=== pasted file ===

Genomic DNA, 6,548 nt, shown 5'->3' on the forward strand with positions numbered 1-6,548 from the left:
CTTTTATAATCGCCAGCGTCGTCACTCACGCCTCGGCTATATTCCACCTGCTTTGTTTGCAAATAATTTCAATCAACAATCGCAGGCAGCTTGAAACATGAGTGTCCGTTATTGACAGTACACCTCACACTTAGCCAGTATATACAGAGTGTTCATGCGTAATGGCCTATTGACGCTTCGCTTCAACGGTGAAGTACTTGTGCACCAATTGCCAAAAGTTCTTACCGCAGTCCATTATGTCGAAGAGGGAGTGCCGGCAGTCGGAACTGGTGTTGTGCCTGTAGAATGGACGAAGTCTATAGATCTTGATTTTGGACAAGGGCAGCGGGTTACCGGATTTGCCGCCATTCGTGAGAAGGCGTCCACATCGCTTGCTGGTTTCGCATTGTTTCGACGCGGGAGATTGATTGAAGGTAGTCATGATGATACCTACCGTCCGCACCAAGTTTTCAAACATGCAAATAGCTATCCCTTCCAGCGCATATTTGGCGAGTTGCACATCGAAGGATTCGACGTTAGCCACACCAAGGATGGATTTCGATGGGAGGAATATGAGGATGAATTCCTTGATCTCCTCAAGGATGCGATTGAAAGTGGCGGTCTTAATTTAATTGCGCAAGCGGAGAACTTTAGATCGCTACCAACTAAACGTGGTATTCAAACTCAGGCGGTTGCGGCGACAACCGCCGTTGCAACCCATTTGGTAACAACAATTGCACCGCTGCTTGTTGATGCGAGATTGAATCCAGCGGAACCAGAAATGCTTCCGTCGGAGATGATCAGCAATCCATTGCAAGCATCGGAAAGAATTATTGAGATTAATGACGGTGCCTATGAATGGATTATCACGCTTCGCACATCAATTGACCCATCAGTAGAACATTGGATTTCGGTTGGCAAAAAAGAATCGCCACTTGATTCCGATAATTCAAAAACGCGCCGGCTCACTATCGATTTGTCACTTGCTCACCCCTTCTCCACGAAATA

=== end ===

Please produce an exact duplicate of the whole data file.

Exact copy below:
Genomic DNA, 6,548 nt, shown 5'->3' on the forward strand with positions numbered 1-6,548 from the left:
CTTTTATAATCGCCAGCGTCGTCACTCACGCCTCGGCTATATTCCACCTGCTTTGTTTGCAAATAATTTCAATCAACAATCGCAGGCAGCTTGAAACATGAGTGTCCGTTATTGACAGTACACCTCACACTTAGCCAGTATATACAGAGTGTTCATGCGTAATGGCCTATTGACGCTTCGCTTCAACGGTGAAGTACTTGTGCACCAATTGCCAAAAGTTCTTACCGCAGTCCATTATGTCGAAGAGGGAGTGCCGGCAGTCGGAACTGGTGTTGTGCCTGTAGAATGGACGAAGTCTATAGATCTTGATTTTGGACAAGGGCAGCGGGTTACCGGATTTGCCGCCATTCGTGAGAAGGCGTCCACATCGCTTGCTGGTTTCGCATTGTTTCGACGCGGGAGATTGATTGAAGGTAGTCATGATGATACCTACCGTCCGCACCAAGTTTTCAAACATGCAAATAGCTATCCCTTCCAGCGCATATTTGGCGAGTTGCACATCGAAGGATTCGACGTTAGCCACACCAAGGATGGATTTCGATGGGAGGAATATGAGGATGAATTCCTTGATCTCCTCAAGGATGCGATTGAAAGTGGCGGTCTTAATTTAATTGCGCAAGCGGAGAACTTTAGATCGCTACCAACTAAACGTGGTATTCAAACTCAGGCGGTTGCGGCGACAACCGCCGTTGCAACCCATTTGGTAACAACAATTGCACCGCTGCTTGTTGATGCGAGATTGAATCCAGCGGAACCAGAAATGCTTCCGTCGGAGATGATCAGCAATCCATTGCAAGCATCGGAAAGAATTATTGAGATTAATGACGGTGCCTATGAATGGATTATCACGCTTCGCACATCAATTGACCCATCAGTAGAACATTGGATTTCGGTTGGCAAAAAAGAATCGCCACTTGATTCCGATAATTCAAAAACGCGCCGGCTCACTATCGATTTGTCACTTGCTCACCCCTTCTCCACGAAATA